The regular Zildjian A's don't have very much, if any, of this glassy quality that is so obvious in 2002s, so they might be better in more genres and recording approaches. You might really like the glassy thing, though, who knows? Listen to YT vids with good headphones before you make a choice, and see if you can hear the difference yourself.
 

blinky

Senior Member
I don't know if everyone else play 2002 just because Bonzo did, I wouldn't care much though, not that I don't like him, I do, but he's not my main inspiration.
I recently switched from Zildjian K and A cymbals to Paiste 2002's and I couldn't be happier. I love the bright sound they make. And sometimes it's nice with something new also...
 

MikeM

Platinum Member
This is one of those cases where you just have to go with whichever you like better. While that's always true, these two sets are so completely different, I'm not sure that anyone's input here is going to be that useful.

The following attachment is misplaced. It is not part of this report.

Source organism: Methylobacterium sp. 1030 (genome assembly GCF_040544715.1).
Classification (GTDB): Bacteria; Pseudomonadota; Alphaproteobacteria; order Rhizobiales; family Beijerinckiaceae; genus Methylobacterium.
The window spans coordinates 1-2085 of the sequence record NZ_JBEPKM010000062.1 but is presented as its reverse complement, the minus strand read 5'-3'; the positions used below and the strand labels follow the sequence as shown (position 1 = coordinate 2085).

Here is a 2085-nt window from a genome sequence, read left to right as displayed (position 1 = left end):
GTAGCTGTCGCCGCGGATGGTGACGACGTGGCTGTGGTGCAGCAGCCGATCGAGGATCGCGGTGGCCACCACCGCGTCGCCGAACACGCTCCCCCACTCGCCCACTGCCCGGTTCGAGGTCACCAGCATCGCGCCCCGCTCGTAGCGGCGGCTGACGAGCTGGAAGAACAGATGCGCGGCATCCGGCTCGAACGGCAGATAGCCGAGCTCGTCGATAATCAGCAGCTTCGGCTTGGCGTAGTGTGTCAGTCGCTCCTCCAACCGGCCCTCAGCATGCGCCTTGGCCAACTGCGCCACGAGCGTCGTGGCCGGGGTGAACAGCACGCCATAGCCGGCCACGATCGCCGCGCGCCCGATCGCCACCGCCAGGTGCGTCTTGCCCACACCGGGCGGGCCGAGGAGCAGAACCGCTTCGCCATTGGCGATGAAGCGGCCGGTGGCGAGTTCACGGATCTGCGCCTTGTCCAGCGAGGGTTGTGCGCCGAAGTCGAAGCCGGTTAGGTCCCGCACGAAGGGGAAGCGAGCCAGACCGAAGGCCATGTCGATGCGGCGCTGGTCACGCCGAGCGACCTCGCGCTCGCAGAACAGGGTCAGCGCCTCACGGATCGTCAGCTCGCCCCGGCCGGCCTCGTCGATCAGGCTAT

I've had sets of both and really like both so I could make an argument for either set. Also, I can honestly say that Bonham had nothing to do with my liking Paiste. There have been a ton of players who've used them that I admired at least as much.
 
hi guys thanks for your advice. The k crashes I have are very dark and are and in a live situation can lack cut and projection although they record very well but I would like something a little brighter. The avedis mastersound hh are good but are very heavy cymbals and can be too loud and hard too control at times when played open mabye would like something lighter and more crisp. The k ride i have is very dry and lacks volume. The cymbals I have I have a long time and will probably keep for the collection.The avedis regular set attracts me because I know they will be brighter and nice medium weights and would be more versatile than what I'm using the paistes on the other hand I know will be a lot brighter! but I have played some paistes and love them and the 2002 are around for such a long time played by such greats as copeland, ian paice and nick mason some of the cymbal sounds I love, but I worry they could be too bright and shrill and I suppose I'm afraid of going too far in the other direction compare to what I have Money is scarce enough so want to make the right decision.